Mike Dawes, 24, is an English fingerstyle guitarist known for his intricate playing technique and multi-layered acoustic covers of popular songs. This Sunday, Dawes and his fingers of fury will be gracing Beirut for one night only, courtesy of Beirut Jam Sessions. Beirut.com got in touch with the young virtuoso before his upcoming performance for some one-on-one.

(Photo via Facebook)

Beirut.com: How did you hook up with Beirut Jam Sessions for your upcoming performance in Beirut?

Dawes: Beirut Jam Sessions were actually one of the first groups to support my music overseas. They contacted me a few years ago via e-mail inviting me to perform in Beirut. I'm happy to say that my schedule finally allowed me to come and play. Sorry it took so long!

Beirut.com: While some people would learn one instrument then move on to another, you chose to stick to guitar all the way and master it comprehensively. What made you take that path in your music?

Dawes: I've always loved the sound of the guitar, especially the acoustic guitar. There are so many textures and tones one can produce from the instrument, it seems almost limitless. I listened to a lot if guitar bands growing up, I guess it got stuck in my head!

Beirut.com: Your performance technique does not look like a walk in the park. Do you have any exercises or rituals you do to keep your hands and fingers flexible and agile, and your hand-eye coordination sharp and precise?

Dawes: Practice makes perfect. I know it sounds like a cliché, but what seems impossible today, may seem possible tomorrow. I'm always exercising my hands on my car’s steering wheel, tapping along to music and coming up with new rhythmic ideas, much like a percussionist, rather than a guitarist I suppose.

Beirut.com: You've come to be known for your acoustic re-imaginings of popular songs, most famously Gotye's Somebody That I Used to Know. Is there a composition or song that you've always wanted to adapt for the guitar in your own style but still haven’t gotten around to?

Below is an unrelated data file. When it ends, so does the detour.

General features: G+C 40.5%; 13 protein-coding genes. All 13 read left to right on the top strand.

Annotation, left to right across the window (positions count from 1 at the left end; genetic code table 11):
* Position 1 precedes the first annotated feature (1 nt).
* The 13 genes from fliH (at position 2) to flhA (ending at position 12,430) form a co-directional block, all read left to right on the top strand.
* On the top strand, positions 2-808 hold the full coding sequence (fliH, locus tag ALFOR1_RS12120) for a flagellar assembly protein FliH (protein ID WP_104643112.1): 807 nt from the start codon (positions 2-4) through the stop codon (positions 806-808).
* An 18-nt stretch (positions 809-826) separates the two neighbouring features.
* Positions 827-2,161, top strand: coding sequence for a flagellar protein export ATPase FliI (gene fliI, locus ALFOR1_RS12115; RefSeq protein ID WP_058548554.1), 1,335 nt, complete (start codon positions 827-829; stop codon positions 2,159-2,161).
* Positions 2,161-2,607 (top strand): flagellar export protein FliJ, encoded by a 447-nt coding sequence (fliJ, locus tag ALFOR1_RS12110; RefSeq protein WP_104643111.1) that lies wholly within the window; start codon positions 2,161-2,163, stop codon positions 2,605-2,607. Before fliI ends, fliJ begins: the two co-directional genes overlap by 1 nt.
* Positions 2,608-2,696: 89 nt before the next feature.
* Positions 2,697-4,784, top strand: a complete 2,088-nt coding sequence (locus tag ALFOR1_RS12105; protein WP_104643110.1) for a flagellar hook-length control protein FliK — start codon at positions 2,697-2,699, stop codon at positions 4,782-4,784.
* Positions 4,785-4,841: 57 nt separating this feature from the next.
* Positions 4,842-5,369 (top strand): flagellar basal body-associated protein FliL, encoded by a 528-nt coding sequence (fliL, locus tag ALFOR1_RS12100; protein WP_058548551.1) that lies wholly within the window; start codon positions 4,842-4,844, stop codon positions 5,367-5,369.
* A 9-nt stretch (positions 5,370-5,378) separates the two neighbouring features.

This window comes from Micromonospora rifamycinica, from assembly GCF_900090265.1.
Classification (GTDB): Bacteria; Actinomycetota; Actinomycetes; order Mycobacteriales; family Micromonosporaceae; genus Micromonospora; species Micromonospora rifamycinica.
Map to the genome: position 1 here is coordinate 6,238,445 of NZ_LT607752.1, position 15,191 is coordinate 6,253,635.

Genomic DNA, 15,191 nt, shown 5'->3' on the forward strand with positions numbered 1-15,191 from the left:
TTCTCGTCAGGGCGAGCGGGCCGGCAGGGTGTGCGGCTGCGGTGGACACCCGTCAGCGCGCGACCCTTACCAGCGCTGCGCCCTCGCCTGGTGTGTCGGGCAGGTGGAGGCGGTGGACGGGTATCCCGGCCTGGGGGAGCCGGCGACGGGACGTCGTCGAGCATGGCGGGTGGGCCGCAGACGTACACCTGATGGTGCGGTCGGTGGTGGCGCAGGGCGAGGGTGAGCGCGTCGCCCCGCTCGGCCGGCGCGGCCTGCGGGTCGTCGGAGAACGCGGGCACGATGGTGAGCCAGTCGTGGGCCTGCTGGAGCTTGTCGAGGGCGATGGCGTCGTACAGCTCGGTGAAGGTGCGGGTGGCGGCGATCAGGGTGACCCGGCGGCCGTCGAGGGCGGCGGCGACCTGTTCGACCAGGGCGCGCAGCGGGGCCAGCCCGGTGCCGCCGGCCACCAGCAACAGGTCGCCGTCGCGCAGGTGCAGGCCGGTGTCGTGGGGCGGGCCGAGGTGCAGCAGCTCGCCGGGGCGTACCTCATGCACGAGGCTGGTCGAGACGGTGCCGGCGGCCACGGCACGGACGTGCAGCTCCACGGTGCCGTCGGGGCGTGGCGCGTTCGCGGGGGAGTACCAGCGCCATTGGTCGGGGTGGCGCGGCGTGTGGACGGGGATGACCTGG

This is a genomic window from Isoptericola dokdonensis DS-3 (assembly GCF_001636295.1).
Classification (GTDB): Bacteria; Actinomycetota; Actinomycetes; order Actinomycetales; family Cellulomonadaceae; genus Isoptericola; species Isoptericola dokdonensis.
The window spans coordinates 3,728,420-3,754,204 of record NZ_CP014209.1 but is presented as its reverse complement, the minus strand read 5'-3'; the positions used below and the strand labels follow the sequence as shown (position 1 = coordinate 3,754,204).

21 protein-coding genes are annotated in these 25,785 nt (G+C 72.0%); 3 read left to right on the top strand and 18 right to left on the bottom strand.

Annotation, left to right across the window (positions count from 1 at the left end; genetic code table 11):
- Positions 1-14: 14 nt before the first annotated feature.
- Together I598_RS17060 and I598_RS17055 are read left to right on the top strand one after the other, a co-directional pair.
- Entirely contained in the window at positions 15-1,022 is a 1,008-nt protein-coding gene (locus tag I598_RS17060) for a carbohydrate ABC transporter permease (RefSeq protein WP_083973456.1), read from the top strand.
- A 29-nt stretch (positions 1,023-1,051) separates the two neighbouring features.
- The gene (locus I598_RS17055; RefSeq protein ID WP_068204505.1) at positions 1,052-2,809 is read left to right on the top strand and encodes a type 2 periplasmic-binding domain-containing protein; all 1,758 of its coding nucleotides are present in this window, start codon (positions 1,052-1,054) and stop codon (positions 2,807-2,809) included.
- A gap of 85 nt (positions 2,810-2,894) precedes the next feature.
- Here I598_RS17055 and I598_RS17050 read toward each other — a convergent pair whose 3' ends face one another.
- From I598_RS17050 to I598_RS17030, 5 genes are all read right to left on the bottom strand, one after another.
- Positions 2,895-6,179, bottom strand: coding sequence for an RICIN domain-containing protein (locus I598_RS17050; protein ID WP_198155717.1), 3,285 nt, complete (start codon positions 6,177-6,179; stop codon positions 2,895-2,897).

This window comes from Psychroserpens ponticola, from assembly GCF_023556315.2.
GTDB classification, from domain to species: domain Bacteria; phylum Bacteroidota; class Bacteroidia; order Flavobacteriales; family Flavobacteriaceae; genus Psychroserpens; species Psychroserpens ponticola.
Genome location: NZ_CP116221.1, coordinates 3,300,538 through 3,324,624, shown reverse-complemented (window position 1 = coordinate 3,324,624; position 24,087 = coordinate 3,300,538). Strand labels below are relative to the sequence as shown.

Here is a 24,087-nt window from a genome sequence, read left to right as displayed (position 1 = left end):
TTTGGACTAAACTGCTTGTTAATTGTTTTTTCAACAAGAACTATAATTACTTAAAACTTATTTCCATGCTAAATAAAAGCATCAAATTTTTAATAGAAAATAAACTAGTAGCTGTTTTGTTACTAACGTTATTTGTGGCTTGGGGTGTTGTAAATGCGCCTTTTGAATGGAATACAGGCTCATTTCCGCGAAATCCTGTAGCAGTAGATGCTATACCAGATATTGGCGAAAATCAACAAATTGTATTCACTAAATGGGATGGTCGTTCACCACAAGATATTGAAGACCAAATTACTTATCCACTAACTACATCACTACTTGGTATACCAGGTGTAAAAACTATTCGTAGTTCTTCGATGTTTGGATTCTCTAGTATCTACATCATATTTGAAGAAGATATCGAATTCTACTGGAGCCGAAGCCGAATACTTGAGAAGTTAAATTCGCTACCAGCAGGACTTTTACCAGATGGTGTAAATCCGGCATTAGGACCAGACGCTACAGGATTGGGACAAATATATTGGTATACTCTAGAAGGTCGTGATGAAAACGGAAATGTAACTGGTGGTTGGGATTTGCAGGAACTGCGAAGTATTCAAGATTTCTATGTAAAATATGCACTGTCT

Dawes: Don't Stop Believing by Journey. One day!

Beirut.com: Your music can be quietly appreciated, when it is steady and contemplative, as well as danced to, when it is upbeat and groovy. What kind of concert-going experience should someone looking to attend your performances be in for?

Dawes: I try to give my concerts a rock vibe. I move around much more than many traditional players and love to fool around on stage. The show is as accessible to a younger crowd as it is an older audience, and I seem to attract a huge age range which is great; everyone takes away different favorite memories! If you could take away one word from the show, I hope it would be 'fun'.

Beirut.com: Somewhere right now, a guitarist has just let out a sigh of defeat after watching one of your YouTube videos. What words of advice would you offer up-and-coming musicians?

Dawes: Ha, well hopefully people would be inspired to continue playing! One piece of advice would be to never underestimate the emotional value of music. Many players get lost in a whirlwind of fancy techniques but forget that music is to be listened to, not to be watched. The song always comes first.

For more on Mike Dawes’ work visit his official website and keep up with him on Facebook.

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